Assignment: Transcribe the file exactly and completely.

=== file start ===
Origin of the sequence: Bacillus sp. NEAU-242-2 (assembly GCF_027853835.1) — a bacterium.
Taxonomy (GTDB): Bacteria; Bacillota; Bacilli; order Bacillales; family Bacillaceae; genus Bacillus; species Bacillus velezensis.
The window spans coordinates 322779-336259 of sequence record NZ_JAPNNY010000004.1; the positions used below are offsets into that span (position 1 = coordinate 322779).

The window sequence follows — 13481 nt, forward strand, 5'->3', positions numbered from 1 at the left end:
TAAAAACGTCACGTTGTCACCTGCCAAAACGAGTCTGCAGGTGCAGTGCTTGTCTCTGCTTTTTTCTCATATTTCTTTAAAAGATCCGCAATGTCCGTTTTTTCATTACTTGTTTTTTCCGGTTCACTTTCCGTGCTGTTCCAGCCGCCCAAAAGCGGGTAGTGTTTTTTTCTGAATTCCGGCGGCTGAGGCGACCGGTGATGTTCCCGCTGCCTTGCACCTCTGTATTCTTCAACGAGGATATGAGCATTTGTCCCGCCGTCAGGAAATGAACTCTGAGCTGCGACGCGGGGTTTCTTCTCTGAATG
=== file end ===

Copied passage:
Origin of the sequence: Bacillus sp. NEAU-242-2 (assembly GCF_027853835.1) — a bacterium.
Taxonomy (GTDB): Bacteria; Bacillota; Bacilli; order Bacillales; family Bacillaceae; genus Bacillus; species Bacillus velezensis.
The window spans coordinates 322779-336259 of sequence record NZ_JAPNNY010000004.1; the positions used below are offsets into that span (position 1 = coordinate 322779).

The window sequence follows — 13481 nt, forward strand, 5'->3', positions numbered from 1 at the left end:
TAAAAACGTCACGTTGTCACCTGCCAAAACGAGTCTGCAGGTGCAGTGCTTGTCTCTGCTTTTTTCTCATATTTCTTTAAAAGATCCGCAATGTCCGTTTTTTCATTACTTGTTTTTTCCGGTTCACTTTCCGTGCTGTTCCAGCCGCCCAAAAGCGGGTAGTGTTTTTTTCTGAATTCCGGCGGCTGAGGCGACCGGTGATGTTCCCGCTGCCTTGCACCTCTGTATTCTTCAACGAGGATATGAGCATTTGTCCCGCCGTCAGGAAATGAACTCTGAGCTGCGACGCGGGGTTTCTTCTCTGAATG